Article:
The most common causes of spinal cord compression include the following:
- Malignant spinal cord compression – This is considered an oncologic emergency. It is due to extradural tumor compression. 5%-10% of patients with cancer will experience spinal cord compression; the most common cancers responsible are lung, breast, and prostate cancers, and the most common sites of involvement are the thoracic spine (70%) followed by the lumbar spine (20%) and the cervical spine (10%).
- Spinal epidural abscess – Often presents with midline back or neck pain, fever, and weakness and may progress to irreversible motor and sensory deficits if not promptly treated. Risk factors include immunodeficiency, intravenous (IV) drug use, and impaired skin integrity (including recent surgery). Commonly implicated organisms include Staphylococcus aureus, gram-negative bacilli, Streptococcus, anaerobes, fungi, and tuberculosis-causing Pott disease.
- Spinal epidural hematoma – Hemorrhage into the epidural or subdural space causes acute focal or radicular pain followed by symptoms of spinal cord compression. Risk factors include trauma, therapeutic anticoagulation, and underlying blood dyscrasias. Spinal epidural hematoma may be a complication of lumbar puncture or epidural anesthesia.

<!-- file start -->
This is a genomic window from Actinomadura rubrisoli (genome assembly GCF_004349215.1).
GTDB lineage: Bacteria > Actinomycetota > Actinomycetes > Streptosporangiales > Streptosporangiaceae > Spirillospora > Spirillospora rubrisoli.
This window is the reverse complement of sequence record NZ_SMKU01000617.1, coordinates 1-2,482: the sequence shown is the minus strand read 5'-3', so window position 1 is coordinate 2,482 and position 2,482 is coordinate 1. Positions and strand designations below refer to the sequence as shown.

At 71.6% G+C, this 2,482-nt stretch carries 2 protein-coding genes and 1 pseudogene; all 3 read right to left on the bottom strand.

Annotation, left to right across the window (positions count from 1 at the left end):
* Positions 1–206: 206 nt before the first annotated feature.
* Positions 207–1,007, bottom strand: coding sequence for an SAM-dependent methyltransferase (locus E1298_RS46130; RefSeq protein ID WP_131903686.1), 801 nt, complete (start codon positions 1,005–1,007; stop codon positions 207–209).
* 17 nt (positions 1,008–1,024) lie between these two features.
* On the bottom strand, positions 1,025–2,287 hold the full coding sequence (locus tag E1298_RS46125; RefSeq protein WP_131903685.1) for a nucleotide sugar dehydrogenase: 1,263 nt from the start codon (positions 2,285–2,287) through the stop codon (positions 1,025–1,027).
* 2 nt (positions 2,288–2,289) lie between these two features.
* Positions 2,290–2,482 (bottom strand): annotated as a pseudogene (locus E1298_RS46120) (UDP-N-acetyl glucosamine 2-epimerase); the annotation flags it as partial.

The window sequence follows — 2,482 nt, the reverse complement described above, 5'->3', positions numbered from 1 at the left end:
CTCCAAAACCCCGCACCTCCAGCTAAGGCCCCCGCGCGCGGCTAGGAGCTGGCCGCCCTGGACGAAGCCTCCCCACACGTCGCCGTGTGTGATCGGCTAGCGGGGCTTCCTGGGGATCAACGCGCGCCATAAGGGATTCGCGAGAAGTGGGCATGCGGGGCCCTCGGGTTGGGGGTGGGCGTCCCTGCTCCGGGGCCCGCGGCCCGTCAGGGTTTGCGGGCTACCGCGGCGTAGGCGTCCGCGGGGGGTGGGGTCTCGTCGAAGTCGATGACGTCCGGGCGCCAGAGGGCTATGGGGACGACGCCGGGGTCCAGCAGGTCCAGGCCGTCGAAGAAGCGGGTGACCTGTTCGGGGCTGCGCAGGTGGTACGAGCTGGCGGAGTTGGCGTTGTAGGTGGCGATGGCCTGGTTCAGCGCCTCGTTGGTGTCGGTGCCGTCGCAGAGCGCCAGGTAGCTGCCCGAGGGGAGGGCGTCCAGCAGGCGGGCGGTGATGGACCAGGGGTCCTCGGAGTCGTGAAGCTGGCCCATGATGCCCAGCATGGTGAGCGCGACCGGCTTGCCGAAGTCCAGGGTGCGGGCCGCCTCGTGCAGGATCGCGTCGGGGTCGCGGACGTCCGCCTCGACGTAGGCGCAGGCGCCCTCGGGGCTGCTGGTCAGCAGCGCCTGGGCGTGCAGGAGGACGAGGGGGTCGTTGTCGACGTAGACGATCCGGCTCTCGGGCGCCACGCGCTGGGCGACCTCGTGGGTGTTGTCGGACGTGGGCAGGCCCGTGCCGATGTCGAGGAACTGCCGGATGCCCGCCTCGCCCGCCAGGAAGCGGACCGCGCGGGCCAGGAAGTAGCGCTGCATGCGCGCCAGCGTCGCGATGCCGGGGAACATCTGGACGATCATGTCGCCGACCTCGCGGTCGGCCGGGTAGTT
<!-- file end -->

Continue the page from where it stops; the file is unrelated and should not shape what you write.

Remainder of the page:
- Hematomyelia – Hemorrhage into the spinal cord itself, resulting in acute painful transverse myelopathy. Risk factors include trauma, vascular malformations, vasculitis due to systemic lupus erythematosus or polyarteritis nodosa, bleeding disorders, and spinal cord neoplasms.
- Degenerative spine conditions, especially cervical spondylosis; ruptured disks; and trauma with bony dislocation.